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Judge: University of Michigan must tell alumni about doctor abuse lawsuits

FILE - This undated file photo provided by the Bentley Historical Library at the University of Michigan shows Dr. Robert E. Anderson. The University of Michigan said Tuesday, April 7, 2020, it is sending a letter to thousands of former student-athletes, asking them to speak with investigators from a law firm it hired to lead a probe into Anderson, a deceased doctor accused of molesting people going back decades. Many men say they were molested by Anderson while seeking treatment for various injuries. Anderson, who died in 2008, worked at the university for decades until his retirement in 2003. (Robert Kalmbach/Bentley Historical Library, University of Michigan via AP)
FILE - This undated file photo provided by the Bentley Historical Library at the University of Michigan shows Dr. Robert E. Anderson. The University of Michigan said Tuesday, April 7, 2020, it is sending a letter to thousands of former student-athletes, asking them to speak with investigators from a law firm it hired to lead a probe into Anderson, a deceased doctor accused of molesting people going back decades. Many men say they were molested by Anderson while seeking treatment for various injuries. Anderson, who died in 2008, worked at the university for decades until his retirement in 2003. (Robert Kalmbach/Bentley Historical Library, University of Michigan via AP) (Bentley Historical Library University of Michigan)

ANN ARBOR, Mich. – A judge has ordered the University of Michigan to inform alumni about a class-action lawsuit against the school over sexual abuse by a longtime campus doctor.

U.S. District Judge Victoria Roberts intervened after lawyers argued that the university shouldn't be communicating with people who could become plaintiffs in the case. The school had sent letters to more than 300,000 former students seeking information that could help an investigation being conducted by the WilmerHale law firm.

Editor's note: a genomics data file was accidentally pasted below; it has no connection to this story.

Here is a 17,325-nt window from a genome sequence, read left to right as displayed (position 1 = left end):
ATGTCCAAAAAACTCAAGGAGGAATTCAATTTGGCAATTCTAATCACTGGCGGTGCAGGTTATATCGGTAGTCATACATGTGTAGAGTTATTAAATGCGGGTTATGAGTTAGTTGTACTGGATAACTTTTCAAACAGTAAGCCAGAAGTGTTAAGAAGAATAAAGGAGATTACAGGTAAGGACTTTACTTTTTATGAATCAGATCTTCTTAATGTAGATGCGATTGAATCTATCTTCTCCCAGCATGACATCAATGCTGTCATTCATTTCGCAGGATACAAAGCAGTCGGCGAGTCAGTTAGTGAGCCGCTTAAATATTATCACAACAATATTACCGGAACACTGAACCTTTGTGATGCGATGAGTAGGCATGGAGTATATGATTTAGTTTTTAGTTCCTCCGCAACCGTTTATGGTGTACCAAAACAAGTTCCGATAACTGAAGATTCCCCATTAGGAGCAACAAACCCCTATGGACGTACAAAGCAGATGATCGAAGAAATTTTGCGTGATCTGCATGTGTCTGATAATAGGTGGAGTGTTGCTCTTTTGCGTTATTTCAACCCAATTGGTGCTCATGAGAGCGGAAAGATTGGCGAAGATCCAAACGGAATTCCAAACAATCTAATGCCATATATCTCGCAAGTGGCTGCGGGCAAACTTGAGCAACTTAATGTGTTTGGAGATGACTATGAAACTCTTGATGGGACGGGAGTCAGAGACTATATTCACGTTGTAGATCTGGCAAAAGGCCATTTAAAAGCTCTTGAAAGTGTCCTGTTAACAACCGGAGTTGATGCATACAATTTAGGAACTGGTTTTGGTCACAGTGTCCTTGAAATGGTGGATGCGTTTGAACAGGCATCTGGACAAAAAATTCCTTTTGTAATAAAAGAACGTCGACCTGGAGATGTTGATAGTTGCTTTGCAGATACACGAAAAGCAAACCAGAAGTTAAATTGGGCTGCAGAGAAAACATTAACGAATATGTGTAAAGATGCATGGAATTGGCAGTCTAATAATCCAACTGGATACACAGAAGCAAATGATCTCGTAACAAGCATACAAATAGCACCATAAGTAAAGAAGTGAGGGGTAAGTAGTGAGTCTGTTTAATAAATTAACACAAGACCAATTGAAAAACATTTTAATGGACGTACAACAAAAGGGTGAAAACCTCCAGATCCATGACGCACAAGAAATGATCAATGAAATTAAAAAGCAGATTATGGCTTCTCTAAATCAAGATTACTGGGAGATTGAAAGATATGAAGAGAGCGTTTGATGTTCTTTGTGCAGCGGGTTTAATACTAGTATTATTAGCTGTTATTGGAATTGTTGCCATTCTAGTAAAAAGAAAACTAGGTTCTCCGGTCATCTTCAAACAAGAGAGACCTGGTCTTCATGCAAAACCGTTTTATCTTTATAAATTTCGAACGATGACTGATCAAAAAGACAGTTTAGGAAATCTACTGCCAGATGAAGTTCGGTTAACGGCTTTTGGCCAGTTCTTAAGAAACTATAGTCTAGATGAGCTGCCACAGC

Dr. Robert Anderson, who died in 2008, worked at Michigan from the mid-1960s through 2003. The university believes he assaulted athletes, especially males, during routine physicals and injury exams.

The university must follow up and tell people that participation with WilmerHale is voluntary and that lawsuits are pending in federal court in Detroit. Roberts said WilmerHale can't share any work with a separate team of lawyers that is defending the university.

“If you are not already represented by counsel in connection with one of those cases, you may wish to consult your own legal counsel regarding your rights, or you may wish to contact any of the lawyers who are representing the existing claimants,” the new letter to alumni states.

Roberts also lifted a suspension of the WilmerHale investigation.

The university has expressed a willingness to compensate victims outside court with the help of a mediator. But at the same time the school is seeking to have lawsuits dismissed because too many years have passed.

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